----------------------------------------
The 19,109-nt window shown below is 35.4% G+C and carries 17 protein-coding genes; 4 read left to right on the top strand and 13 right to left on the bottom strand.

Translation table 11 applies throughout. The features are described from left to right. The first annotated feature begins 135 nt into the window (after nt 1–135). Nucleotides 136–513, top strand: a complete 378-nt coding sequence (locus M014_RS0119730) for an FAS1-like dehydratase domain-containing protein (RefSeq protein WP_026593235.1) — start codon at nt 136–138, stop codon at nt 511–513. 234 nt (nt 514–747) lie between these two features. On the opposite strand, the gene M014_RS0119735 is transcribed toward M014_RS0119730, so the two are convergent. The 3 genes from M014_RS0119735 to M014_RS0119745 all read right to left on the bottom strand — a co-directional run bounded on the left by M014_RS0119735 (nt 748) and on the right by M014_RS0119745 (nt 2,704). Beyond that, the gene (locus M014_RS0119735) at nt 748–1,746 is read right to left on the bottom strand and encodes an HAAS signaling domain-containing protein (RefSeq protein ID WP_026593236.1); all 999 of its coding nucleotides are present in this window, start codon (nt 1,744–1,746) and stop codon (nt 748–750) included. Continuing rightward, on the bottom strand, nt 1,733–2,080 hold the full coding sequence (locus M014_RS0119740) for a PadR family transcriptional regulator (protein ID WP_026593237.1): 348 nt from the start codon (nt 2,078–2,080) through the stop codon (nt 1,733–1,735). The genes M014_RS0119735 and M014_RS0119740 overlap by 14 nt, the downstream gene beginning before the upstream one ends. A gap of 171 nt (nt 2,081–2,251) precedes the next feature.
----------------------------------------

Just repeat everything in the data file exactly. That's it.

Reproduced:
The 19,109-nt window shown below is 35.4% G+C and carries 17 protein-coding genes; 4 read left to right on the top strand and 13 right to left on the bottom strand.

Translation table 11 applies throughout. The features are described from left to right. The first annotated feature begins 135 nt into the window (after nt 1–135). Nucleotides 136–513, top strand: a complete 378-nt coding sequence (locus M014_RS0119730) for an FAS1-like dehydratase domain-containing protein (RefSeq protein WP_026593235.1) — start codon at nt 136–138, stop codon at nt 511–513. 234 nt (nt 514–747) lie between these two features. On the opposite strand, the gene M014_RS0119735 is transcribed toward M014_RS0119730, so the two are convergent. The 3 genes from M014_RS0119735 to M014_RS0119745 all read right to left on the bottom strand — a co-directional run bounded on the left by M014_RS0119735 (nt 748) and on the right by M014_RS0119745 (nt 2,704). Beyond that, the gene (locus M014_RS0119735) at nt 748–1,746 is read right to left on the bottom strand and encodes an HAAS signaling domain-containing protein (RefSeq protein ID WP_026593236.1); all 999 of its coding nucleotides are present in this window, start codon (nt 1,744–1,746) and stop codon (nt 748–750) included. Continuing rightward, on the bottom strand, nt 1,733–2,080 hold the full coding sequence (locus M014_RS0119740) for a PadR family transcriptional regulator (protein ID WP_026593237.1): 348 nt from the start codon (nt 2,078–2,080) through the stop codon (nt 1,733–1,735). The genes M014_RS0119735 and M014_RS0119740 overlap by 14 nt, the downstream gene beginning before the upstream one ends. A gap of 171 nt (nt 2,081–2,251) precedes the next feature.